I’m currently testing Zidoo M6 with Android 11. The mini PC is mostly designed for industrial and commercial use cases, so it may not need to be certified by Google in order to access Google apps and services like a consumer device.
But for review purposes, it can still be an inconvenience, as I got the message “The device isn’t Play Protect certified – Google apps and services can’t run on this device” when trying to use Google Play and login with one of my Google accounts.
This does not look good, and Chrome, a Google app, refuses to work as well. I still tried to log in, but it just failed, returning an error telling me: “Your account wasn’t added. Try again”.
That would mean I’d have to download the apps on my PC and sideload them with a USB flash drive. That’s not practical, and there’s must be a solution to this, as developers would not be able to use/test Google Play and other Google services before the device is certified. And indeed Google has a solution. If you just bought a consumer device you may want to check with your vendor to obtain a certified software for security and privacy reasons, but as a developer or if you are using a custom ROM, you can simply register your device to enable Google Play services with your device’s Google Services Framework Android ID, or Google ID for shorts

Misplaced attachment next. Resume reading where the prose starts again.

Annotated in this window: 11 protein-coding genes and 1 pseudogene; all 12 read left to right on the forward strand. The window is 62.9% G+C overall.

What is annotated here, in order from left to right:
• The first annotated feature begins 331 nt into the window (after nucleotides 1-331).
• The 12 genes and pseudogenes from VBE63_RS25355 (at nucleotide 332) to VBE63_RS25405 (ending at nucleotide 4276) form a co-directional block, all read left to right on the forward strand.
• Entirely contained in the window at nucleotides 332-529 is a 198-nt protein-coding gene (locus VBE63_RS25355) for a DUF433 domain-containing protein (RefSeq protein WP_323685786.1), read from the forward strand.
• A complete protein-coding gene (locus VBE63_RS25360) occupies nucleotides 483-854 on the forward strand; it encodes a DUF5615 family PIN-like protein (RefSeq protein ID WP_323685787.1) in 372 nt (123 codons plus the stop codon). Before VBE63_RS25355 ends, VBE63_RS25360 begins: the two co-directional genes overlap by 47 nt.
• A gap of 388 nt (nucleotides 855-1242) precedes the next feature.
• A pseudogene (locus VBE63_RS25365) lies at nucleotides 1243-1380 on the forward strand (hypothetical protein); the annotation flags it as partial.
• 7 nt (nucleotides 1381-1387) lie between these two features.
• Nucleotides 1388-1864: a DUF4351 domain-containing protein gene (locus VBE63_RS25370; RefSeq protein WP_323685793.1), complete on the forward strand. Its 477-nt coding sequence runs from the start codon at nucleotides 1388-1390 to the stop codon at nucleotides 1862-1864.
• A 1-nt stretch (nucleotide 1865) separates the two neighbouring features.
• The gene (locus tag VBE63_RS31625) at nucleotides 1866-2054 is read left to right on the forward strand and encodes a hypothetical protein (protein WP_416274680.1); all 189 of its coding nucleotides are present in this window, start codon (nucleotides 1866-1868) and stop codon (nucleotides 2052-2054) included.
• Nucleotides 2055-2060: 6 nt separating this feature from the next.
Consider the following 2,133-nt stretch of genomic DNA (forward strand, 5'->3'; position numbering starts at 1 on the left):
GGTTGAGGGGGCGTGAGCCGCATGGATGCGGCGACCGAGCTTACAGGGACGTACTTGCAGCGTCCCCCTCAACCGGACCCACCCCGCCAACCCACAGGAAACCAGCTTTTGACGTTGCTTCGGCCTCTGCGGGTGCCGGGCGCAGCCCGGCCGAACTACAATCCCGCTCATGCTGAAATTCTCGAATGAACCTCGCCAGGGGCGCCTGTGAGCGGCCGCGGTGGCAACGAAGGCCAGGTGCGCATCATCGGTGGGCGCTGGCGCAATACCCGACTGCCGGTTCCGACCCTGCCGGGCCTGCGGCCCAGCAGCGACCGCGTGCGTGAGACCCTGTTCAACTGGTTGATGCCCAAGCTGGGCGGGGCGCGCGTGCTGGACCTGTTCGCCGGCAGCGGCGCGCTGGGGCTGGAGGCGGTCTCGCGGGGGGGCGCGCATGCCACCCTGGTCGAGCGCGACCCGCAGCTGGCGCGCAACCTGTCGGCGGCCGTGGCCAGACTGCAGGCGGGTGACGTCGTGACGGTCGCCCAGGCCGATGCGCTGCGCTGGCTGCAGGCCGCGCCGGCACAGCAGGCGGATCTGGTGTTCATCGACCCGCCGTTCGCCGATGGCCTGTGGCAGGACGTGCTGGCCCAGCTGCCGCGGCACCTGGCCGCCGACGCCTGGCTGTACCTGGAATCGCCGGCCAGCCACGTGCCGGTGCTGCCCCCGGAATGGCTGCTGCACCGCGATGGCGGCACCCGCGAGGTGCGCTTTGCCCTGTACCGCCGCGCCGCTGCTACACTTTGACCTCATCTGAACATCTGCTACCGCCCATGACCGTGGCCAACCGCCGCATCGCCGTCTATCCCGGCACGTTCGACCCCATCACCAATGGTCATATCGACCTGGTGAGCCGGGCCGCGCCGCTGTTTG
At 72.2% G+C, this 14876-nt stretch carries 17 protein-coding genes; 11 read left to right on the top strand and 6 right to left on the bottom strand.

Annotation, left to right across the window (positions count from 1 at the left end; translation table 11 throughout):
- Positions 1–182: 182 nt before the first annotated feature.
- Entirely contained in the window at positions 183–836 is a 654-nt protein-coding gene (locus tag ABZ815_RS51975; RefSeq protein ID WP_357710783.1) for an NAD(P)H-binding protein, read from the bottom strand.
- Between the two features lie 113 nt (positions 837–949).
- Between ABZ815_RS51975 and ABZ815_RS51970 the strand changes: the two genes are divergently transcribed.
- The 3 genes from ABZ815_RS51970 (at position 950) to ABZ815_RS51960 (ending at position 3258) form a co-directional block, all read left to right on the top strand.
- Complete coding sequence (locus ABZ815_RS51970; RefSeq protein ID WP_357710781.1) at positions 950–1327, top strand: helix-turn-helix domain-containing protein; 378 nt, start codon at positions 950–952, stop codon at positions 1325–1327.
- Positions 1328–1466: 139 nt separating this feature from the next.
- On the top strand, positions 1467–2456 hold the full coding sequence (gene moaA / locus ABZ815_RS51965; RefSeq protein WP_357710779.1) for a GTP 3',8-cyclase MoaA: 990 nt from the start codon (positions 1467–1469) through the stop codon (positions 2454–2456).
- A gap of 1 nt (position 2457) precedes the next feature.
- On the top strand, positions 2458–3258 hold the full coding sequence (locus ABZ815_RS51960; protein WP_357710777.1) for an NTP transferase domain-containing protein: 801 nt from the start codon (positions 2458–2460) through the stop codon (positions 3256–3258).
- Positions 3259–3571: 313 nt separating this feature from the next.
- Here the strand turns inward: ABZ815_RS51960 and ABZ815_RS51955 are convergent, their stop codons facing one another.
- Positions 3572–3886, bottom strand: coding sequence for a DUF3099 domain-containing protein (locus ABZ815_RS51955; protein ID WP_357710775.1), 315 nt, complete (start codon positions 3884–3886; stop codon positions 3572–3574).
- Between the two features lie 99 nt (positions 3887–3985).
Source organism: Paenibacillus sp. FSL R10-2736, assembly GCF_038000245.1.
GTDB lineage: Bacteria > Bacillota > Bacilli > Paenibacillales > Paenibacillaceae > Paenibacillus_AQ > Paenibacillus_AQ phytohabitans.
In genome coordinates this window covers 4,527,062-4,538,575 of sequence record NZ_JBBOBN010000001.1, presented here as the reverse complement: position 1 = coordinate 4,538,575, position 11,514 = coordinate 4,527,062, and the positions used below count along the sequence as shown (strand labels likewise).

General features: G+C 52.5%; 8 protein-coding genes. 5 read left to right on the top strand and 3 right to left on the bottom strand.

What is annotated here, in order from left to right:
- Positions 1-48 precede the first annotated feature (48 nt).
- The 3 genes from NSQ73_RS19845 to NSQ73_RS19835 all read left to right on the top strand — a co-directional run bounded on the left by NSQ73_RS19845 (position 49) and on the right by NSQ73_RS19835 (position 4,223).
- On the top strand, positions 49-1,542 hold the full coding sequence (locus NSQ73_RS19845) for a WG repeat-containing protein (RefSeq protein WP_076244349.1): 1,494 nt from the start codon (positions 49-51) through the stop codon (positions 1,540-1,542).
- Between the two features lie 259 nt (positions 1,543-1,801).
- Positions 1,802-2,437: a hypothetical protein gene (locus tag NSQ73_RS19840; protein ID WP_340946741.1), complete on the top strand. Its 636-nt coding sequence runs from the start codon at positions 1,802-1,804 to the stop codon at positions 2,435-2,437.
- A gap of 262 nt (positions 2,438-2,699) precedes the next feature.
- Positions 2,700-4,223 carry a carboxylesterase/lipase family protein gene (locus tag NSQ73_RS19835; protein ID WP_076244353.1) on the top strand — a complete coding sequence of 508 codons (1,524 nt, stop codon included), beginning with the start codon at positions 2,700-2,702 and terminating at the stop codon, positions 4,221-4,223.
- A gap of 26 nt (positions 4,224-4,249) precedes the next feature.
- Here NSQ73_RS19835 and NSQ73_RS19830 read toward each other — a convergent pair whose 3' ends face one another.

Google tells us to get the ID with ADB. So I have to connect a USB cable between OTG port of Zidoo M6 and my Ubuntu 20.04 computer, install adb, and run the commands to obtain the value for android_id field as follows:
$ sudo apt install adb
$ adb root
* daemon not running; starting now at tcp:5037
* daemon started successfully
restarting adbd as root
$ adb shell 'sqlite3 /data/data/com.google.android.gsf/databases/gservices.db \
> "select * from main where name = \"android_id\";"'
I could then copy the android_id, paste it into the Device registration page linked above, and click on Register.
I suppose that must be a frequent “issue” on single board computers and phones running custom ROMs, but I haven’t been using Android on SBCs for a while, nor TV boxes due to import regulations.
Jean-Luc started CNX Software in 2010 as a part-time endeavor, before quitting his job as a software engineering manager, and starting to write daily news, and reviews full time later in 2011.